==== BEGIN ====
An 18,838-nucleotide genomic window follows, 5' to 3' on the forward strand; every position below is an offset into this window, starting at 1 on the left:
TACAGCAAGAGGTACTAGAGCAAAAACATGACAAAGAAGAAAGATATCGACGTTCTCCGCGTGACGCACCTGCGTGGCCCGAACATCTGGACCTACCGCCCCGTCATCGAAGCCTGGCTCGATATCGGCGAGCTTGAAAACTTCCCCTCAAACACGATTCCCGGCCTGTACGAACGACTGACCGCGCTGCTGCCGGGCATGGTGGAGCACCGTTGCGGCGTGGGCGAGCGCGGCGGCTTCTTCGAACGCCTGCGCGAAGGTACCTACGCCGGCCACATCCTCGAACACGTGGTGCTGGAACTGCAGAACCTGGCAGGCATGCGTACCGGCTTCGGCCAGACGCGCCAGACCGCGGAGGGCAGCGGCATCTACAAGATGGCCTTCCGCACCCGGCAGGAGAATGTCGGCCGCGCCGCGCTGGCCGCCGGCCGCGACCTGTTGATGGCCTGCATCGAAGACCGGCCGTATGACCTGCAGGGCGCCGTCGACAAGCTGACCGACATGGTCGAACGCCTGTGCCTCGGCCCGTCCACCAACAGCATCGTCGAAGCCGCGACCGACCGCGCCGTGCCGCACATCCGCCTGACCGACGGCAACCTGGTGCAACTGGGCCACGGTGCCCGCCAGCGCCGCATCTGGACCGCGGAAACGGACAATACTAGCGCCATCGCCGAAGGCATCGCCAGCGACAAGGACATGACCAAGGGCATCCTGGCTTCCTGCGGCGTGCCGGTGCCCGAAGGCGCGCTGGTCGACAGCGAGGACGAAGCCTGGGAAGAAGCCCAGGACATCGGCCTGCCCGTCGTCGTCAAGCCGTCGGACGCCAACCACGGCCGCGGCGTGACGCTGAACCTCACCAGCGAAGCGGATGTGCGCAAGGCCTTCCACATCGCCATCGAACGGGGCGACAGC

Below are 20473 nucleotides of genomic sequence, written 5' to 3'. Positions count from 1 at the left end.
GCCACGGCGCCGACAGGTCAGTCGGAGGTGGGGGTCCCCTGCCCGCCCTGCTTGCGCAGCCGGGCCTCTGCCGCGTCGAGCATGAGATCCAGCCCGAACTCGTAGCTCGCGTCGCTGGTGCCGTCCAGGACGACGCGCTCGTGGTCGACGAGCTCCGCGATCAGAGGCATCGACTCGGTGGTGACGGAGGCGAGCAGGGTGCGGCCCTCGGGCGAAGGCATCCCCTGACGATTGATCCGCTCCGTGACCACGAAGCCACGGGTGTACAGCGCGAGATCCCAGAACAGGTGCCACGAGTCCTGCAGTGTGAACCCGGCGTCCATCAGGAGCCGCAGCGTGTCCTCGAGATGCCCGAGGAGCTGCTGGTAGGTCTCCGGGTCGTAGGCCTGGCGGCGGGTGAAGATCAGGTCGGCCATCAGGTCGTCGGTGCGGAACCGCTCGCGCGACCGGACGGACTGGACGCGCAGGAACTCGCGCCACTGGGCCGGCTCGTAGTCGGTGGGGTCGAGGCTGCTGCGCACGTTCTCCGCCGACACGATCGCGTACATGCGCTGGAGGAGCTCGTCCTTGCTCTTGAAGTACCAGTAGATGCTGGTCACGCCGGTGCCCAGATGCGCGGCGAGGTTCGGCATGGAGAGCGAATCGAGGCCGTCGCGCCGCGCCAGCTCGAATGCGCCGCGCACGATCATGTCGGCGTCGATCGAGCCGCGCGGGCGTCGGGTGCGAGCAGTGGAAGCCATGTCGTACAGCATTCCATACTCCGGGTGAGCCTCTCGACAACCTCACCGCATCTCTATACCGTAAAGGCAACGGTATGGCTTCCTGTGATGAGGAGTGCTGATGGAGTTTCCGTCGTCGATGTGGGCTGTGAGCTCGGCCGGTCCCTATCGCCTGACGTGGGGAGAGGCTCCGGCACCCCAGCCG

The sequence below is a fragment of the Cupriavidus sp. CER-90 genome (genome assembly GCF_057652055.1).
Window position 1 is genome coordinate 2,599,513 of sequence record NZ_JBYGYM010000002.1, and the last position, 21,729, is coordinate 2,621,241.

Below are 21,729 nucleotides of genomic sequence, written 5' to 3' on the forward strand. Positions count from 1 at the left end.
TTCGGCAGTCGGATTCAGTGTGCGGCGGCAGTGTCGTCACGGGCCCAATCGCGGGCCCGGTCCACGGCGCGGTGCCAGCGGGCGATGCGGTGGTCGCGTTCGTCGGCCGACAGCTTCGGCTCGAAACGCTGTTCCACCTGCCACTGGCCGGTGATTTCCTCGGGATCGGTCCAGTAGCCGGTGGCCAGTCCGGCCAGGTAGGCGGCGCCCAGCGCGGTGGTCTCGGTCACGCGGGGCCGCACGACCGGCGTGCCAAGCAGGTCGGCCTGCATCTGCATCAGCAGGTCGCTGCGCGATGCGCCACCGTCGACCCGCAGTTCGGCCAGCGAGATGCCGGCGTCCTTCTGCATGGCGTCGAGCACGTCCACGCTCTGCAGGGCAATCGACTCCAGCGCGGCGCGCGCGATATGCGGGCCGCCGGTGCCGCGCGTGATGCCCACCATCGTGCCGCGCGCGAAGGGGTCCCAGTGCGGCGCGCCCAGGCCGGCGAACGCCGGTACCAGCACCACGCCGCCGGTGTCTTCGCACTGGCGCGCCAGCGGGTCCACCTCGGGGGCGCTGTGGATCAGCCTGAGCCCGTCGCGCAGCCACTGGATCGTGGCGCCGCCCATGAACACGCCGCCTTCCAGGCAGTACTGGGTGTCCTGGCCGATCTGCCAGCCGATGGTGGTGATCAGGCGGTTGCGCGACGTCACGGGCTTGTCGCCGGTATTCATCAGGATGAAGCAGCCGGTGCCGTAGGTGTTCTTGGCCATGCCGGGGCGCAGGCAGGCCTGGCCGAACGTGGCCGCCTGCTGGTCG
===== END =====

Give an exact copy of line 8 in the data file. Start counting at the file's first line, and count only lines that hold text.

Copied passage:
TTCGGCAGTCGGATTCAGTGTGCGGCGGCAGTGTCGTCACGGGCCCAATCGCGGGCCCGGTCCACGGCGCGGTGCCAGCGGGCGATGCGGTGGTCGCGTTCGTCGGCCGACAGCTTCGGCTCGAAACGCTGTTCCACCTGCCACTGGCCGGTGATTTCCTCGGGATCGGTCCAGTAGCCGGTGGCCAGTCCGGCCAGGTAGGCGGCGCCCAGCGCGGTGGTCTCGGTCACGCGGGGCCGCACGACCGGCGTGCCAAGCAGGTCGGCCTGCATCTGCATCAGCAGGTCGCTGCGCGATGCGCCACCGTCGACCCGCAGTTCGGCCAGCGAGATGCCGGCGTCCTTCTGCATGGCGTCGAGCACGTCCACGCTCTGCAGGGCAATCGACTCCAGCGCGGCGCGCGCGATATGCGGGCCGCCGGTGCCGCGCGTGATGCCCACCATCGTGCCGCGCGCGAAGGGGTCCCAGTGCGGCGCGCCCAGGCCGGCGAACGCCGGTACCAGCACCACGCCGCCGGTGTCTTCGCACTGGCGCGCCAGCGGGTCCACCTCGGGGGCGCTGTGGATCAGCCTGAGCCCGTCGCGCAGCCACTGGATCGTGGCGCCGCCCATGAACACGCCGCCTTCCAGGCAGTACTGGGTGTCCTGGCCGATCTGCCAGCCGATGGTGGTGATCAGGCGGTTGCGCGACGTCACGGGCTTGTCGCCGGTATTCATCAGGATGAAGCAGCCGGTGCCGTAGGTGTTCTTGGCCATGCCGGGGCGCAGGCAGGCCTGGCCGAACGTGGCCGCCTGCTGGTCG